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Lee County happy with public cooperation, passes emergency resolution

The beaches on the coast of Lee County remain closed amid the restrictions set by the state to stop the spread of the coronavirus. And public places, businesses and most areas also remain empty or closed. That’s all positive for what Lee County officials hoped for when they asked residents to stay home over the weekend.

The Lee Board of County Commissioners voted unanimously Monday to approve a resolution adopting measures to limit the risk of exposure to COVID-19 to the vulnerable population, limit the gathering of groups of people, limit exposure to people with cold- and flu-like symptoms and provide a means of conducting business for the workforce.

The resolution, approved in an emergency meeting, codifies concepts outlined in the Florida Surgeon General’s Public Health Advisory of March 25.

The resolution will be posted online at leegov.com.

The resolution is not a shelter-in-place order.

MORE: Read the Florida Surgeon Generals Advisory here

The Board’s resolution supplements communication campaign efforts – both ongoing and previously taken – targeting a reduction in person-to-person contact. Key messages include: social distancing, slow the spread, and stay home.

The messaging has been deployed on the county’s website, via social media, at news conferences, in videos, on billboards and other signage such as those outside stadiums. Additionally, the county has conveyed the message to people in Lee County via wireless emergency alerts to cell phones. The messaging is also part of an out-of-area marketing campaign launched through the Visitor & Convention Bureau for prospective visitors to stay home at this time.

These efforts have been carried out in tandem with partnering agencies such as the Lee County Sheriff’s Office. The county and LCSO are coordinating and monitoring jointly to identify the effectiveness of the messaging, including LCSO flight videos, deputies on foot, in boats and on all-terrain vehicles.

Additionally in last two weeks, the county has shifted many services to online portals, moved much of its workforce out of county buildings and closed libraries, parks facilities, pools, playgrounds, fishing piers, beach parks and restrooms and public lobbies. The county eliminated cash payment on its three tolls bridges and suspended fees for boat-ramp users and LeeTran bus riders.

The resolution approved Monday remains in effect until it is repealed or the State of Local Emergency expires.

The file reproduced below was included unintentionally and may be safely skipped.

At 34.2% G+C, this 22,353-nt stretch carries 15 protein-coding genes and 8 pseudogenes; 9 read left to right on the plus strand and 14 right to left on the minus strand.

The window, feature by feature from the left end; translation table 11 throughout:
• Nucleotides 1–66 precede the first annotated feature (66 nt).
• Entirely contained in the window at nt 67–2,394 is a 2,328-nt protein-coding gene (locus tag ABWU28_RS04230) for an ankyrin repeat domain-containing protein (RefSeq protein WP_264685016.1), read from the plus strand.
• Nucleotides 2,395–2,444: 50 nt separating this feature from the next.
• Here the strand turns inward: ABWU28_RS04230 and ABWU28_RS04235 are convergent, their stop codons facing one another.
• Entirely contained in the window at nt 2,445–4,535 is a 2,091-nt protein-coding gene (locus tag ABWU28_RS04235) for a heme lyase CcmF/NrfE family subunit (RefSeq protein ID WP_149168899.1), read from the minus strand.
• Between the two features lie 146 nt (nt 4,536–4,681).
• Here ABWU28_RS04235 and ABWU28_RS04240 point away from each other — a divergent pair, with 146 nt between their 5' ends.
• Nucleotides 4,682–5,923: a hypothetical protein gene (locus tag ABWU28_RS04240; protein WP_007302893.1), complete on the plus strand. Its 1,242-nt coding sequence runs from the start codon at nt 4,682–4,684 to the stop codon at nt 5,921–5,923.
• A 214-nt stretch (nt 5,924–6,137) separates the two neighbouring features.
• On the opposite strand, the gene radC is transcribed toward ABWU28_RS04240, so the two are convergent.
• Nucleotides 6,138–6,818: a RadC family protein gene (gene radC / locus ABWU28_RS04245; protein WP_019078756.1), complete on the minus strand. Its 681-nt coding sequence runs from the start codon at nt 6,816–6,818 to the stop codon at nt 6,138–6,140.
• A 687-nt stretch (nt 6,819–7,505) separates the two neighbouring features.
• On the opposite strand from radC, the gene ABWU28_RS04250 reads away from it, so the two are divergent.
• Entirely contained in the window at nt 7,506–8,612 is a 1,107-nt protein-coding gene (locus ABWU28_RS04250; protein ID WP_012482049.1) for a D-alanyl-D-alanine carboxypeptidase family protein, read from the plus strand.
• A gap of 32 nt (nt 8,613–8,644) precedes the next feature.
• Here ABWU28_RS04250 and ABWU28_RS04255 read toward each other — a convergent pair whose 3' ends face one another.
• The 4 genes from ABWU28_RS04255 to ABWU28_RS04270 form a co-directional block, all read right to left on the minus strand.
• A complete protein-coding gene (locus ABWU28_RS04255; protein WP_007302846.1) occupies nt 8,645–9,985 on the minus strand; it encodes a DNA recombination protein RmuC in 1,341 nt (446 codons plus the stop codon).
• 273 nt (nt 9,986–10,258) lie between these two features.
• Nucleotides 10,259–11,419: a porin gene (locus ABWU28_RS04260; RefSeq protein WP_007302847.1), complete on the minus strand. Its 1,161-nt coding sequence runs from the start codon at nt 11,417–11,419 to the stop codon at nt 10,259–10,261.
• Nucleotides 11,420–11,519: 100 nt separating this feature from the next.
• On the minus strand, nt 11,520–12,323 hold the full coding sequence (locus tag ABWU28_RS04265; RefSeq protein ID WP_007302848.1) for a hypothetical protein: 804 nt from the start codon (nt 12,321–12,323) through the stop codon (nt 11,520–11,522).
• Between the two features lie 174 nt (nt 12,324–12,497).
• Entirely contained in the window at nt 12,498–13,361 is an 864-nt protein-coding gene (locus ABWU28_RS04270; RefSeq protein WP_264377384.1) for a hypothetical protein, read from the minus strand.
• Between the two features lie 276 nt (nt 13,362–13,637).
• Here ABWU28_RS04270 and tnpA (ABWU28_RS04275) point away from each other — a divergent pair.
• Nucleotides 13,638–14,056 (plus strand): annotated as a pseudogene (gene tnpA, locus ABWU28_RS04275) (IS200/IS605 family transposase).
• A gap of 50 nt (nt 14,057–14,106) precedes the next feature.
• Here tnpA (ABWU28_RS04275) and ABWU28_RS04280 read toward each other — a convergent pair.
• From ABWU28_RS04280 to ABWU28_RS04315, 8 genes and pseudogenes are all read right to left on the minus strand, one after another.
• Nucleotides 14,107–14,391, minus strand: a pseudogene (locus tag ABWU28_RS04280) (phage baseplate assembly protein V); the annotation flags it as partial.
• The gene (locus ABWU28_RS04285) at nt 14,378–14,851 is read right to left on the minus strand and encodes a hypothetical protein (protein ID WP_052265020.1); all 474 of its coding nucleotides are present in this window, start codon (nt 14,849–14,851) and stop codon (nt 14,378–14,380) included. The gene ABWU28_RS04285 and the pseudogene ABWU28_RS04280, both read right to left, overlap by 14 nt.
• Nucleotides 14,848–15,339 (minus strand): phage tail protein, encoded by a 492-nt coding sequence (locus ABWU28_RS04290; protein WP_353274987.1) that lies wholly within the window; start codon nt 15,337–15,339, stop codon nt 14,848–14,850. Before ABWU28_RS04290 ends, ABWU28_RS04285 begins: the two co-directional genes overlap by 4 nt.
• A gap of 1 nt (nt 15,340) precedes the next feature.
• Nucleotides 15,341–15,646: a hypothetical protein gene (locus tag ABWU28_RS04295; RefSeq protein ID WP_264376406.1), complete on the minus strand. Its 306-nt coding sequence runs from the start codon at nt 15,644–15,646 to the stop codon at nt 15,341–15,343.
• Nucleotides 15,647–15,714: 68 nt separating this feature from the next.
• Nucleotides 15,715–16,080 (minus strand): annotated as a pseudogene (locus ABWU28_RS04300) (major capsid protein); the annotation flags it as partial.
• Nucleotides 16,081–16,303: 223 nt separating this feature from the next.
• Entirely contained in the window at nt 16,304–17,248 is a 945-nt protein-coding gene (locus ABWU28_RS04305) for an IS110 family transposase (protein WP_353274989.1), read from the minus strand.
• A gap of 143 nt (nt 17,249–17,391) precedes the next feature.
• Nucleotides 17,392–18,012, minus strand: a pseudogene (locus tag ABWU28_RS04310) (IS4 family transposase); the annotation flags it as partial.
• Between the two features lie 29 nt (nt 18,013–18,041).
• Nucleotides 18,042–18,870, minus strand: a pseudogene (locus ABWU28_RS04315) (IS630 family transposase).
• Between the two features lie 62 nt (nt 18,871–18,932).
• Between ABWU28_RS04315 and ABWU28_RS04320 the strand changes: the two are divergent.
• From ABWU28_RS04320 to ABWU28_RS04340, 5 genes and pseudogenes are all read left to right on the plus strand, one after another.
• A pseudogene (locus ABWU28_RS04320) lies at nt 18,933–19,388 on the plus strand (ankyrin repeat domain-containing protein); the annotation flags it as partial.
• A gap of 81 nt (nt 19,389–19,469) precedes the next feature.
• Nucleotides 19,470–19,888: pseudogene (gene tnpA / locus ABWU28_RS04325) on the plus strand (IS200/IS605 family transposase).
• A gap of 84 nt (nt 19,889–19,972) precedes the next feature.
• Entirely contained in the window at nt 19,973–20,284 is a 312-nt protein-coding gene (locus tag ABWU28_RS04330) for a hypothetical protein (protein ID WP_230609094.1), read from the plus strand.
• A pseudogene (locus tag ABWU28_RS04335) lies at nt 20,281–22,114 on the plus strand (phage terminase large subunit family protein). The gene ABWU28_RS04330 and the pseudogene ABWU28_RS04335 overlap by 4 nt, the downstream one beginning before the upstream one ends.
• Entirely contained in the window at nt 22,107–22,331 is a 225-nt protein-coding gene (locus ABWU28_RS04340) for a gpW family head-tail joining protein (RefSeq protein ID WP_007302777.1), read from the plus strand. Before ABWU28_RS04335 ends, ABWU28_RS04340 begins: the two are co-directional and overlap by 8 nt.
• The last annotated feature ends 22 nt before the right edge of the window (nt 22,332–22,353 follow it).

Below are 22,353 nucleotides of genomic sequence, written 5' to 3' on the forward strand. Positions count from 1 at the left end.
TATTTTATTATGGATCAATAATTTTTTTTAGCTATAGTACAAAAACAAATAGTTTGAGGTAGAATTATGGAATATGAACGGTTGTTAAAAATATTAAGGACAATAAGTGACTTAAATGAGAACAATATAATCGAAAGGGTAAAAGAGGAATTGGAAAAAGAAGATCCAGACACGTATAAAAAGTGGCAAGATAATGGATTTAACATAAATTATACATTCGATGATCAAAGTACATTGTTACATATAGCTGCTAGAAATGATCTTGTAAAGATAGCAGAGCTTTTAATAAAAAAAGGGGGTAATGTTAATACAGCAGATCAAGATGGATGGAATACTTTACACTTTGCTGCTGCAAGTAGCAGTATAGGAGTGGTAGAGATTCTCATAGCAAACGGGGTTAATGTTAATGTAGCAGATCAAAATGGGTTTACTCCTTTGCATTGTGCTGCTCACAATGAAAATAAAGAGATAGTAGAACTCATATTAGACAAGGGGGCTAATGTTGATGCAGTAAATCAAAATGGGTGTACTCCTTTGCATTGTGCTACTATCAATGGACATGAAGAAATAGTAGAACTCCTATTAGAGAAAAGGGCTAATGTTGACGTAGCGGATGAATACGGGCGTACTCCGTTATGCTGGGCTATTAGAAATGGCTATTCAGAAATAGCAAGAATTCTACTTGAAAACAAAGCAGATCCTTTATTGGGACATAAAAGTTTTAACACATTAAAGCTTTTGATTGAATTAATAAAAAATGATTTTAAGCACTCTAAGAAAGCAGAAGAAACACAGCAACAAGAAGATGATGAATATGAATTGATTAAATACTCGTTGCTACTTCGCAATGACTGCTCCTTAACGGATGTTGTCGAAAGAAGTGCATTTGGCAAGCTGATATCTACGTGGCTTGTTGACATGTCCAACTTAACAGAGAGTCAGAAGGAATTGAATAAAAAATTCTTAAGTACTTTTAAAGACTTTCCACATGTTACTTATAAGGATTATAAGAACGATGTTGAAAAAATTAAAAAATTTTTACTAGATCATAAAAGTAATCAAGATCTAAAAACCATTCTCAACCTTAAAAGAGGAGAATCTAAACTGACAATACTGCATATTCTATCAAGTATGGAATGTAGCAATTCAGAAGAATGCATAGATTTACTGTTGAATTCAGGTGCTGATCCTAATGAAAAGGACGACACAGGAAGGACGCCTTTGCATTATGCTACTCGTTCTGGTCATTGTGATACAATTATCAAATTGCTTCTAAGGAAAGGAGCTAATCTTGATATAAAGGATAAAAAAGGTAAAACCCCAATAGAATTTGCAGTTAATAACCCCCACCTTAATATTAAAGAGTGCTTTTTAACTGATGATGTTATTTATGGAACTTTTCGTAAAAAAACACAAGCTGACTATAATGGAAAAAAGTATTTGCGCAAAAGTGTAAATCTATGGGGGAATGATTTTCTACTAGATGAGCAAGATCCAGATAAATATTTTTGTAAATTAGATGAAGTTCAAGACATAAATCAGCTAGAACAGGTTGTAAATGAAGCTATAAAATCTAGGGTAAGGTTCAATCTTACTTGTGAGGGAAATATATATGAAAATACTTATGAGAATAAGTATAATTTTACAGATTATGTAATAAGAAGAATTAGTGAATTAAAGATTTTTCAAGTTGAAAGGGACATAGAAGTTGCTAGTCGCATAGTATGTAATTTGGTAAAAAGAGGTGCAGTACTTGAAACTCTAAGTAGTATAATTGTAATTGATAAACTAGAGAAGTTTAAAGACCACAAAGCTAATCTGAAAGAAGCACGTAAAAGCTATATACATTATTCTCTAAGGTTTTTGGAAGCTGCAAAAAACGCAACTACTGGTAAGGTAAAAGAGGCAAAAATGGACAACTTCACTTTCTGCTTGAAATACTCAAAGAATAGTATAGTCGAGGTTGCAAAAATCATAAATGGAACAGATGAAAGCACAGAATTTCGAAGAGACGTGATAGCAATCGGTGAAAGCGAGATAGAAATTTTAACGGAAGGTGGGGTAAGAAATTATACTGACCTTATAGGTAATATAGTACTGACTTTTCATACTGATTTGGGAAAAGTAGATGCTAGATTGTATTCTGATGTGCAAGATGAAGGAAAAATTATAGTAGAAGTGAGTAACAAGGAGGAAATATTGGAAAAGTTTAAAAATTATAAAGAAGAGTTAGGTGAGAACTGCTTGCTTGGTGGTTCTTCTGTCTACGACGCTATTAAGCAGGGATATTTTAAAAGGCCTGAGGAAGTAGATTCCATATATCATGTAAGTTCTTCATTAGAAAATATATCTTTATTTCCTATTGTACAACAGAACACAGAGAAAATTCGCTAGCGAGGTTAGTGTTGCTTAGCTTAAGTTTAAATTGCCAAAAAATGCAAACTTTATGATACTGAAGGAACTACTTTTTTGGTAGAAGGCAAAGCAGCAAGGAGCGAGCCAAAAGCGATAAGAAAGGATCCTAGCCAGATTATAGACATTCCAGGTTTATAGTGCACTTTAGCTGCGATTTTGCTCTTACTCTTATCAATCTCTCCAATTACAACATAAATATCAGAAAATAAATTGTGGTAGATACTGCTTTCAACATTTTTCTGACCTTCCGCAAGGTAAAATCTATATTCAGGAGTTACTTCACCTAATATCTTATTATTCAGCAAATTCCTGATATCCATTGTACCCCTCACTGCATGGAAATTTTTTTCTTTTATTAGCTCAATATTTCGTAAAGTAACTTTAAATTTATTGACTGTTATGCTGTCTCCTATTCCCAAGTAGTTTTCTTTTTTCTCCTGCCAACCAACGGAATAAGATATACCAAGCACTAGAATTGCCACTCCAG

The Lee County Board of Commissioners discussed the state of the virus outbreak and the county and impact it’s having in addition to the resolution. Commissioners said they were happy with the response from community members countywide.

Commissioner Frank Mann said Lee County neighbors have done well.

Ahead of the meeting, Mann said, “I think the public has done a superb job, but I believe, when we get together tomorrow morning for a meeting, I think we’re going to ask the public to do even more.”

Commissioners said there were several options on the table for them to discuss during the meeting, and it was based on on whether or not people here in Lee County are doing a good job social distancing among other guidelines to help lessen the spread of COVID-19.

“We have a mandate that we’re going to be entertaining,” Mann said. “We have a resolution, which says strong words”

Lee County Sheriff’s Office patrolled and observed the county all weekend to see if people practiced social distancing. If it was positive for good practices, the county could call for further observation before making any further decisions. If deputies gathered negative findings, commissioners could pass a stay-at-home resolution or even a stay-at-home order, which would have more depth.

Commissioner Brian Hamman posted on social media this weekend to commend Lee County neighbors for staying at home.

“What we’re trying to do is encourage residents to voluntarily stay home and help us limit the spread of COVID-19,” Hamman said. “We think that people have the ability to make good decisions for themselves.”

Commissioner Mann said the main reservations with the stay-at-home order or mandate is enforcement. He said it would be hard for law enforcement to make sure people are abiding by the order.

“I don’t know if we’re going to mandate something,” Mann said. “Because, when we mandate, part of the difficulty there is we don’t have a rule book. We don’t have a way for our officers on the street and sheriff deputies out there to be able to determine this car driving in the street, whether they have a legitimate purpose there or not.”

Mann said the county will rely on the public to continue to cooperate to make sure everyone stays safe and follows guidelines in place to stop the spread of the coronavirus.

“Things that you used to think were so important, they’re not,” Mann said. “This is a matter of life and death we’re talking about”

Reporter:Breana Ross
Writer:Jack Lowenstein
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